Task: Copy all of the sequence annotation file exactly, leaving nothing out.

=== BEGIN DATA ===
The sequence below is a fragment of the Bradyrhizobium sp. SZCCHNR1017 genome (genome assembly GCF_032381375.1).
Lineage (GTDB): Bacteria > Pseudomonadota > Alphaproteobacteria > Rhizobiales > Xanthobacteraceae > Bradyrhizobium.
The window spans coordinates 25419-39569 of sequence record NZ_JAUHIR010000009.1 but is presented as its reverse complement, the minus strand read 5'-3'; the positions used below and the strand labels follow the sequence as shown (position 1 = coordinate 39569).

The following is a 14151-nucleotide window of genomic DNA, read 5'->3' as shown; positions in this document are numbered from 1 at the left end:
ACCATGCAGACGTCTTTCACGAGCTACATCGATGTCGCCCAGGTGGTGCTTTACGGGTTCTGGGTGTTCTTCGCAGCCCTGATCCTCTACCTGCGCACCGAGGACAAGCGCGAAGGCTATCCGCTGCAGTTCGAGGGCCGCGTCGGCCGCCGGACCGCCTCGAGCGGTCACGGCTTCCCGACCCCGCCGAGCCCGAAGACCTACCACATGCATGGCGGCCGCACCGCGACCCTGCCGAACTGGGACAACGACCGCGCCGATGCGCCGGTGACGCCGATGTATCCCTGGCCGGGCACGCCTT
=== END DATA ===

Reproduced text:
The sequence below is a fragment of the Bradyrhizobium sp. SZCCHNR1017 genome (genome assembly GCF_032381375.1).
Lineage (GTDB): Bacteria > Pseudomonadota > Alphaproteobacteria > Rhizobiales > Xanthobacteraceae > Bradyrhizobium.
The window spans coordinates 25419-39569 of sequence record NZ_JAUHIR010000009.1 but is presented as its reverse complement, the minus strand read 5'-3'; the positions used below and the strand labels follow the sequence as shown (position 1 = coordinate 39569).

The following is a 14151-nucleotide window of genomic DNA, read 5'->3' as shown; positions in this document are numbered from 1 at the left end:
ACCATGCAGACGTCTTTCACGAGCTACATCGATGTCGCCCAGGTGGTGCTTTACGGGTTCTGGGTGTTCTTCGCAGCCCTGATCCTCTACCTGCGCACCGAGGACAAGCGCGAAGGCTATCCGCTGCAGTTCGAGGGCCGCGTCGGCCGCCGGACCGCCTCGAGCGGTCACGGCTTCCCGACCCCGCCGAGCCCGAAGACCTACCACATGCATGGCGGCCGCACCGCGACCCTGCCGAACTGGGACAACGACCGCGCCGATGCGCCGGTGACGCCGATGTATCCCTGGCCGGGCACGCCTT